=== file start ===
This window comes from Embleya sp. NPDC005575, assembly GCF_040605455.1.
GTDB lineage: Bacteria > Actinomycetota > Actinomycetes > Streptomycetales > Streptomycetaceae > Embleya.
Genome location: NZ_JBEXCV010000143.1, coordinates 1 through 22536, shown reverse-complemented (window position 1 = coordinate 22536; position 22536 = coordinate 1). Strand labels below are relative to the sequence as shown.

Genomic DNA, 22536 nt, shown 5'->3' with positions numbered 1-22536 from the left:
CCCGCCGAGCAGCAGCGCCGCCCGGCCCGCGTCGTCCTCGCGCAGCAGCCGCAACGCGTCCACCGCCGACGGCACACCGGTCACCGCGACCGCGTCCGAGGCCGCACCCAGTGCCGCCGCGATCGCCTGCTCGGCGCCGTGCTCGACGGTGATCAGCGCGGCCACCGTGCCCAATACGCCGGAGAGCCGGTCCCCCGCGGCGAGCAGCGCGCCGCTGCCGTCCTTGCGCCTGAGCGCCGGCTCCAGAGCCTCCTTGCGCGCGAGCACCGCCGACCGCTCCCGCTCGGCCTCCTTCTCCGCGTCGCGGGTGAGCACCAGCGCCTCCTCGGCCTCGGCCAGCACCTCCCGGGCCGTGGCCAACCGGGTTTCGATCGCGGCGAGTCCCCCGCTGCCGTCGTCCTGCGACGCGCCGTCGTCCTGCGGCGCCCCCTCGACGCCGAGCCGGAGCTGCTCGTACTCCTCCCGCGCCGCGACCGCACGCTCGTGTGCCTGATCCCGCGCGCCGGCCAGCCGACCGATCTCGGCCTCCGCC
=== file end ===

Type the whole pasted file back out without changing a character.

This window comes from Embleya sp. NPDC005575, assembly GCF_040605455.1.
GTDB lineage: Bacteria > Actinomycetota > Actinomycetes > Streptomycetales > Streptomycetaceae > Embleya.
Genome location: NZ_JBEXCV010000143.1, coordinates 1 through 22536, shown reverse-complemented (window position 1 = coordinate 22536; position 22536 = coordinate 1). Strand labels below are relative to the sequence as shown.

Genomic DNA, 22536 nt, shown 5'->3' with positions numbered 1-22536 from the left:
CCCGCCGAGCAGCAGCGCCGCCCGGCCCGCGTCGTCCTCGCGCAGCAGCCGCAACGCGTCCACCGCCGACGGCACACCGGTCACCGCGACCGCGTCCGAGGCCGCACCCAGTGCCGCCGCGATCGCCTGCTCGGCGCCGTGCTCGACGGTGATCAGCGCGGCCACCGTGCCCAATACGCCGGAGAGCCGGTCCCCCGCGGCGAGCAGCGCGCCGCTGCCGTCCTTGCGCCTGAGCGCCGGCTCCAGAGCCTCCTTGCGCGCGAGCACCGCCGACCGCTCCCGCTCGGCCTCCTTCTCCGCGTCGCGGGTGAGCACCAGCGCCTCCTCGGCCTCGGCCAGCACCTCCCGGGCCGTGGCCAACCGGGTTTCGATCGCGGCGAGTCCCCCGCTGCCGTCGTCCTGCGACGCGCCGTCGTCCTGCGGCGCCCCCTCGACGCCGAGCCGGAGCTGCTCGTACTCCTCCCGCGCCGCGACCGCACGCTCGTGTGCCTGATCCCGCGCGCCGGCCAGCCGACCGATCTCGGCCTCCGCC